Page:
Wardriving With An Android Device

October 17, 2016 | Views: 6713

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Wardriving is the process of collecting hotspots or access point data then mapping it using your GPS. In this guide, we will be mapping into Google Earth. This will map our access points according to our route and to show the coordinates.

The first thing you need to do is to navigate to the “Google Play Store” and download and install “G-Mon”.

Make sure your wi-fi and GPS are enabled.

Open G-Mon, once you open the app it will start to automatically scan.

Go for a drive but keep your eyes on the road.  Don’t worry about what the application is doing as you do not need to pay attention to it.

Once you’ve finished with your wardrive and collected some data, you need to export the KML file. To do this, choose the menu button within the app which is in the upper right of the app (three dots) and select “WLAN KML Export”

Once that is completed the best thing to do is to exit completely out of G-Mon as it will keep scanning. Select the options button again and tap “Exit”.

Just to be safe we will open G-Mon once again and export the file again so it won’t be lost. Complete the previous step of exporting the KML file.

Plug the Android device into your computer and navigate to your internal storage, then select the folder named “gmon”. Once opened, you will see a few files, we are interested in the .kml extension. Drag the file onto your desktop.

If you do not have “Google Earth” on your system, download and install it. Once the installation is complete, open the .kml file that you dragged to your desktop by double-clicking the file to open it within Google Earth.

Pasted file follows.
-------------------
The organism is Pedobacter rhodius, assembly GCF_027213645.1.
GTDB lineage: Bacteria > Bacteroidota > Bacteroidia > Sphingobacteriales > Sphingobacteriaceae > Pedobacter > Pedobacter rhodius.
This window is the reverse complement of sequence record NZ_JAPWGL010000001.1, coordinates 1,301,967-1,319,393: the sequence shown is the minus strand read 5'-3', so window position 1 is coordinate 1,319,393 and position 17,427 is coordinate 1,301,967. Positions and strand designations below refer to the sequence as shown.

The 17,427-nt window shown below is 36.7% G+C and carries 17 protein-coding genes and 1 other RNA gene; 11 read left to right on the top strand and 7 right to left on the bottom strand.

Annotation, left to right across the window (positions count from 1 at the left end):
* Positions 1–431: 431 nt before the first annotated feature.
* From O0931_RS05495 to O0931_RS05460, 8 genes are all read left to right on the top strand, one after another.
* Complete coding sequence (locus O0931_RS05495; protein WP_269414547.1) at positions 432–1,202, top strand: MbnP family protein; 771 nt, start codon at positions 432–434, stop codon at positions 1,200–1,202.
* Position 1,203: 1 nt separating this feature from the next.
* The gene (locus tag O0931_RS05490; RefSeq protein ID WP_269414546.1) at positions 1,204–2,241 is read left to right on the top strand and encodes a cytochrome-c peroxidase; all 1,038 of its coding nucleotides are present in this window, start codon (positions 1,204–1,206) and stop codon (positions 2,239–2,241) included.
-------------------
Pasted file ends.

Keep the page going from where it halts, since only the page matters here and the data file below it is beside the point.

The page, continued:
Google Earth will open and put the file under “Temporary Places” so make sure it’s checked within the “Places” window of Google Earth.

You will now be able to see dots on Google earth to signify access points that were logged during your scan.

Some of the dots are in clusters and will only be seen as one dot. If you click a dot,  some will branch out and you will be able to then view other access points within that cluster.

Green dots signify open access points. If you would like to see more information on an access point go ahead and click one. This will bring up the SSID, BSSID, the encryption (WEP, WAP, WAP2), channel, signal strength (level) and the date it was added to your database.

Next time you use G-Mon, it will continually build upon the database that you’ve already created. Essentially, if you wanted to wardrive for the rest of your life, it would collect those access points and put them into the same database and every time you export that file, your database will grow.

If you wanted to create a new database, however, all you would do is to delete the files within the gmon folder on your device and the next time you went to wardrive it would create a new file that you would then export to Google Earth.

If you were to re-trace your wardrive route two or three times you’re going to find more access points because some of the access points may have been down or not in range and that depends on the frequency of the scan and how fast we were traveling.

Within the folder, on your device, there is also a file named “gmon_wlan.txt” if you were to drag and drop this file onto your system and open it up and you will be able to view a list of the access points.

That’s how a wardrive is done on an android device and how to view the .kml file.

 

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5 Comments
  1. Very useful!!! thanks

  2. No probs 🙂 Thanks for reading!

  3. I greatly appreciate the contribution! I’ve already put it to the test since your post. It works great! Even on my low tier 2012 android phone. As long as you have Android 4.3 and up, everything seems to be compatible.

  4. nice tuto thanks

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